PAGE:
Yoga and Pilates SI joint stretches may stretch and loosen these ligaments, but if you sit at your desk for many hours, your sacrum (arrowhead) may move downward, causing mechanical back pain.
Back pain patients, for example, tend to overuse and use their backs incorrectly more often. People who sit, stand, or move incorrectly increase their backloads, resulting in pain. They may have more motion and strength in their backs and SI joints but less motion and load in their hips (ball and socket joints). It is essential to keep in mind this point when thinking about the most suitable exercises for your pain triggers.
We know that sitting is one of the most common positions people experience pain, especially those who suffer from SI joint problems. Choosing a chair or cushion can be difficult if you are unsure what to look for, and this blog post has given some great advice on best sitting with sacroiliac joint pain. If you want more information about ergonomic chairs.
- DonTigny, R.L., 1985. Function and pathomechanics of the sacroiliac joint: a review. Physical Therapy, 65(1), pp.35-44.
- Sieper, J., Rudwaleit, M., Baraliakos, X., Brandt, J., Braun, J., Burgos-Vargas, R., Dougados, M., Hermann, K.G., Landewé, R., Maksymowych, W. and Van Der Heijde, D., 2009. The Assessment of SpondyloArthritis international Society (ASAS) handbook: a guide to assess spondyloarthritis. Annals of the rheumatic diseases, 68(Suppl 2), pp.ii1-ii44.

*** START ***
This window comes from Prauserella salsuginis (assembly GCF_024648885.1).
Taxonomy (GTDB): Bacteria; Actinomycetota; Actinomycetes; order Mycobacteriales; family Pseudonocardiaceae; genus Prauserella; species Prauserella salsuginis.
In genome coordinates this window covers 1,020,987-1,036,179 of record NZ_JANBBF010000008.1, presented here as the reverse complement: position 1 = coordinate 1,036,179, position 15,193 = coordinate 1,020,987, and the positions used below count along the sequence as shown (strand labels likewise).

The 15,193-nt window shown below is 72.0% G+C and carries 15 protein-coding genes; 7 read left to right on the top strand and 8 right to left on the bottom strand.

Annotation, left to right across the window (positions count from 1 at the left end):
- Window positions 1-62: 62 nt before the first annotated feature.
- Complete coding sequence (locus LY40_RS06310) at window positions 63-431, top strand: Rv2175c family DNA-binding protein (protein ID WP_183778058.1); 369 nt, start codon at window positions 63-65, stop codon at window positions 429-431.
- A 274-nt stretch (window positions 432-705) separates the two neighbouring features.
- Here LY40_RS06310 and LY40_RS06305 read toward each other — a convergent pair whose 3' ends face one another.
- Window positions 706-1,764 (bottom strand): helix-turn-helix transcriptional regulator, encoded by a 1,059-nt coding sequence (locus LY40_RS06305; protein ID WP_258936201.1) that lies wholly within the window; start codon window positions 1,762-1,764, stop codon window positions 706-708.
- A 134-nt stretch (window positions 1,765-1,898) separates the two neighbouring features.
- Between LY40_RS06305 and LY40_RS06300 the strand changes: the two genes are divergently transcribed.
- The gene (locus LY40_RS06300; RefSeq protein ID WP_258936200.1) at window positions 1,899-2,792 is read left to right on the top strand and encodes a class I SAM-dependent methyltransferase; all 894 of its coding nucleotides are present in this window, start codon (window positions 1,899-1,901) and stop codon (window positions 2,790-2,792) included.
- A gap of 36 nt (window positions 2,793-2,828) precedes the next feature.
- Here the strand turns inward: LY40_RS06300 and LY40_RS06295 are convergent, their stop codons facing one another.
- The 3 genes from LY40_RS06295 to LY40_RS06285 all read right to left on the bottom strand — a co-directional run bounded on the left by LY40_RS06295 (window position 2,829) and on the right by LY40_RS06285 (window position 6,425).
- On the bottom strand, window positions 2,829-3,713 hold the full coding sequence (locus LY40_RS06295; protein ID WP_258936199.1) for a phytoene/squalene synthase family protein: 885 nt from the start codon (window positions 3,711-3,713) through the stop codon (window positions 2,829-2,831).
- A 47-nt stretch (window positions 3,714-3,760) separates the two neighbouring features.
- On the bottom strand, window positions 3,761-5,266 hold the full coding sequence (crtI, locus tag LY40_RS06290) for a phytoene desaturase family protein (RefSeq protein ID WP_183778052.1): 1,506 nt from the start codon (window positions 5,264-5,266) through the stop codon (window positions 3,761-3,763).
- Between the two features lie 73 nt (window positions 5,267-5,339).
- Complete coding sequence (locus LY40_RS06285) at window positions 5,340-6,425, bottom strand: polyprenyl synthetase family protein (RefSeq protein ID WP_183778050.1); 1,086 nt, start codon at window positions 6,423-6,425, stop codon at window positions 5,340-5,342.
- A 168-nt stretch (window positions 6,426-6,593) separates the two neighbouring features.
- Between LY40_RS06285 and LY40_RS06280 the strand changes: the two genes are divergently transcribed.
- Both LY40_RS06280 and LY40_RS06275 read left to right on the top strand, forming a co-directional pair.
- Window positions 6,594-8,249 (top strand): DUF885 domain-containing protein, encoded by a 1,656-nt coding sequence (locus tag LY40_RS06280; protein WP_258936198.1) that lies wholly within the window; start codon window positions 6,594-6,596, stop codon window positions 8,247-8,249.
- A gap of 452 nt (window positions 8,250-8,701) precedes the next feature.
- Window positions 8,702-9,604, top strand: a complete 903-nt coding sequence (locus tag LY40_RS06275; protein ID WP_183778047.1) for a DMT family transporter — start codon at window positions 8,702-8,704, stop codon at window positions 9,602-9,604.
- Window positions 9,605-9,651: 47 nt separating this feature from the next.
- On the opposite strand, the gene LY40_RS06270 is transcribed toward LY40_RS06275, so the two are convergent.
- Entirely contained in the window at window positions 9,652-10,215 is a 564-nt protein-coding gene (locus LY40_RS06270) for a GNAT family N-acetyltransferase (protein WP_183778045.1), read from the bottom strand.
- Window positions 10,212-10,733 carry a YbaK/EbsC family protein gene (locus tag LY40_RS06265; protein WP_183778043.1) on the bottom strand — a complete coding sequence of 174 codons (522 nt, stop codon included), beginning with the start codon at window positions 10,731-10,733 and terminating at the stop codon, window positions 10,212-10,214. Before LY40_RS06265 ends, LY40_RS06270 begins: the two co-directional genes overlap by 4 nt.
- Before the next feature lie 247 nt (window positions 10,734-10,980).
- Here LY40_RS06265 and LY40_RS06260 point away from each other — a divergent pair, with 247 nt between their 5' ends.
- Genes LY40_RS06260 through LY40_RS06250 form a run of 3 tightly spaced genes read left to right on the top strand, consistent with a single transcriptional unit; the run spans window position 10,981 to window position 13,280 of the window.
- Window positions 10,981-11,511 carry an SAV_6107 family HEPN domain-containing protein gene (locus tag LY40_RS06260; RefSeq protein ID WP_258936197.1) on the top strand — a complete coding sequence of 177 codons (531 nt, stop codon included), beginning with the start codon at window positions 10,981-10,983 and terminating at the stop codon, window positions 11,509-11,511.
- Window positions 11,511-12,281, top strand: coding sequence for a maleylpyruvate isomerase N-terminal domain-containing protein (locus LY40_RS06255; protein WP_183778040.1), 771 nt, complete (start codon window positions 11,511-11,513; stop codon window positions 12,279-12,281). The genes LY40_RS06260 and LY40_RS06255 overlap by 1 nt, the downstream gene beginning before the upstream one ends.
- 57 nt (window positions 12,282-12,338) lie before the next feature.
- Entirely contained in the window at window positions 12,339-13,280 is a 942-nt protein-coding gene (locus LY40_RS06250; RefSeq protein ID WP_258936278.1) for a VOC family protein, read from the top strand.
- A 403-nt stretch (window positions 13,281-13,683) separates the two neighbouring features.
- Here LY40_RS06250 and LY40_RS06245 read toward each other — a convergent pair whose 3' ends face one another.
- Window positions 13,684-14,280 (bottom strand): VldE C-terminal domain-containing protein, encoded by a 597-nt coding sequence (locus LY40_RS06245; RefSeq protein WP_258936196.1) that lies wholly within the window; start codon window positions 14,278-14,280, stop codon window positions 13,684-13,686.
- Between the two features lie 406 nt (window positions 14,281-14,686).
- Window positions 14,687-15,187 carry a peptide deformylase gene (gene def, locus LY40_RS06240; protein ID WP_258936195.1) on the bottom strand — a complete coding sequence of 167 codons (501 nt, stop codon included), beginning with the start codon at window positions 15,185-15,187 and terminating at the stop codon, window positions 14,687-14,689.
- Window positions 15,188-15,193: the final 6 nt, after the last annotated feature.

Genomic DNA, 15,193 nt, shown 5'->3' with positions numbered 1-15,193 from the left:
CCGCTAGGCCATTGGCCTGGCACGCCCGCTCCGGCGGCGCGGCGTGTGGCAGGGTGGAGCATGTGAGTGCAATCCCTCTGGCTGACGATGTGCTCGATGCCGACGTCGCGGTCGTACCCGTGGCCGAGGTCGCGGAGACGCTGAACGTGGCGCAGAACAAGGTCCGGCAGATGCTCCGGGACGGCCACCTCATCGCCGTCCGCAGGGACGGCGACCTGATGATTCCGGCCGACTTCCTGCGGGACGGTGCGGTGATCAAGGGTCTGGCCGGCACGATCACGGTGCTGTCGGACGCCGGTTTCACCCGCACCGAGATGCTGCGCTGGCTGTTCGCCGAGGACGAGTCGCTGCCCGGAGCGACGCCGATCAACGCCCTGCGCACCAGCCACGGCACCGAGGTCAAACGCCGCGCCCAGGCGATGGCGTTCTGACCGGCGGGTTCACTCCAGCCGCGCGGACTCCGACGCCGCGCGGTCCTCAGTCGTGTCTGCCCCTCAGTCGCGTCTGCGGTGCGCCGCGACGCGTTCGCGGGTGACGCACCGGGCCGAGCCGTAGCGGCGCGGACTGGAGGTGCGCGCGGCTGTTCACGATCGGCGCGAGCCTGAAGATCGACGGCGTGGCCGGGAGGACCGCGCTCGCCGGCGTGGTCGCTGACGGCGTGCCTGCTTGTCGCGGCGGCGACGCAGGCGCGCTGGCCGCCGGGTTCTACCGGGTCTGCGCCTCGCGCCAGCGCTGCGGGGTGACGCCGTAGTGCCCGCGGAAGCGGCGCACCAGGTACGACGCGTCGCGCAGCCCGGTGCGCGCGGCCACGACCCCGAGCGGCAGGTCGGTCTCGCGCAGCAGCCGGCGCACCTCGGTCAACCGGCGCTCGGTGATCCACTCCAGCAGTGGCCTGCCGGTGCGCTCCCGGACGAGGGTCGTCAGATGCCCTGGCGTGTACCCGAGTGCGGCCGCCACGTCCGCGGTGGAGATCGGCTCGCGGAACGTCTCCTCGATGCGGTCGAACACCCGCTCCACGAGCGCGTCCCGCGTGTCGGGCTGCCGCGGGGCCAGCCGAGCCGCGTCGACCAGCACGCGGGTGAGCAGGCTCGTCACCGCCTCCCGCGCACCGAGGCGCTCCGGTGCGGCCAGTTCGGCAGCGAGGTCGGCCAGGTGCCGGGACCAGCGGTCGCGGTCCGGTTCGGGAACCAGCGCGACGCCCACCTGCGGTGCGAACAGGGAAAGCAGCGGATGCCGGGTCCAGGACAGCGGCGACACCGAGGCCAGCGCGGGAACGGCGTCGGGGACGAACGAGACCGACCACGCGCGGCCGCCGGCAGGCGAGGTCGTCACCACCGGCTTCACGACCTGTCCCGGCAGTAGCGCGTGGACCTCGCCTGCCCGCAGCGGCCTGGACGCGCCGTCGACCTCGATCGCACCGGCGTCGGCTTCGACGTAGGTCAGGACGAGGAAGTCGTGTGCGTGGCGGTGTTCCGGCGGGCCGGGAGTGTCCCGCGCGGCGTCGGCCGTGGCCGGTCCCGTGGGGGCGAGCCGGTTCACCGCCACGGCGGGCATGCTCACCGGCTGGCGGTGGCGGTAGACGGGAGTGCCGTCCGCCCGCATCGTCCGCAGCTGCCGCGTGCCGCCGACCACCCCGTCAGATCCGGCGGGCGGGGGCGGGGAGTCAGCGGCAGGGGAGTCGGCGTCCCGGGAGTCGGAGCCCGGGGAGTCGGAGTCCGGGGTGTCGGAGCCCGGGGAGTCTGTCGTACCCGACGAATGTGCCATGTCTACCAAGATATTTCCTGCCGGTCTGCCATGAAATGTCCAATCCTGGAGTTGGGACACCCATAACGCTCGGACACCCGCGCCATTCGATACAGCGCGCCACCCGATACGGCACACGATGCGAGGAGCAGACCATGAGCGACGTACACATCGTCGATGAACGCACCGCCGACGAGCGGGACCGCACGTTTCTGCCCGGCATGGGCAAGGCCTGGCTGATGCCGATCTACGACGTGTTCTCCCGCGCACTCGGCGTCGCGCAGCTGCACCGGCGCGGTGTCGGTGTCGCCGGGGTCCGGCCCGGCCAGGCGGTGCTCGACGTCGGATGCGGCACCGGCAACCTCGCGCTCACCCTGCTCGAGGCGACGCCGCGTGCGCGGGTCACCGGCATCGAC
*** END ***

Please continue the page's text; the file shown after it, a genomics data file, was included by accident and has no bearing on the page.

- Seven, S., Østergaard, M., Morsel‐Carlsen, L., Sørensen, I.J., Bonde, B., Thamsborg, G., Lykkegaard, J.J., Hendricks, O., Jørgensen, N.R. and Pedersen, S.J., 2019. Magnetic Resonance Imaging of Lesions in the Sacroiliac Joints for Differentiation of Patients With Axial Spondyloarthritis From Control Subjects With or Without Pelvic or Buttock Pain: A Prospective, Cross‐Sectional Study of 204 Participants. Arthritis & Rheumatology, 71(12), pp.2034-2046.
- O’shea, F.D., Boyle, E., Salonen, D.C., Ammendolia, C., Peterson, C., Hsu, W. and Inman, R.D., 2010. Inflammatory and degenerative sacroiliac joint disease in a primary back pain cohort. Arthritis care & research, 62(4), pp.447-454.
- Cohen, S.P., 2005. Sacroiliac joint pain: a comprehensive review of anatomy, diagnosis, and treatment. Anesthesia & Analgesia, 101(5), pp.1440-1453.
- Szadek, K.M., van der Wurff, P., van Tulder, M.W., Zuurmond, W.W. and Perez, R.S., 2009. Diagnostic validity of criteria for sacroiliac joint pain: a systematic review. The Journal of pain, 10(4), pp.354-368.
- Snijders, C.J., Vleeming, A. and Stoeckart, R., 1993. Transfer of lumbosacral load to iliac bones and legs: Part 1: Biomechanics of self-bracing of the sacroiliac joints and its significance for treatment and exercise. Clinical biomechanics, 8(6), pp.285-294.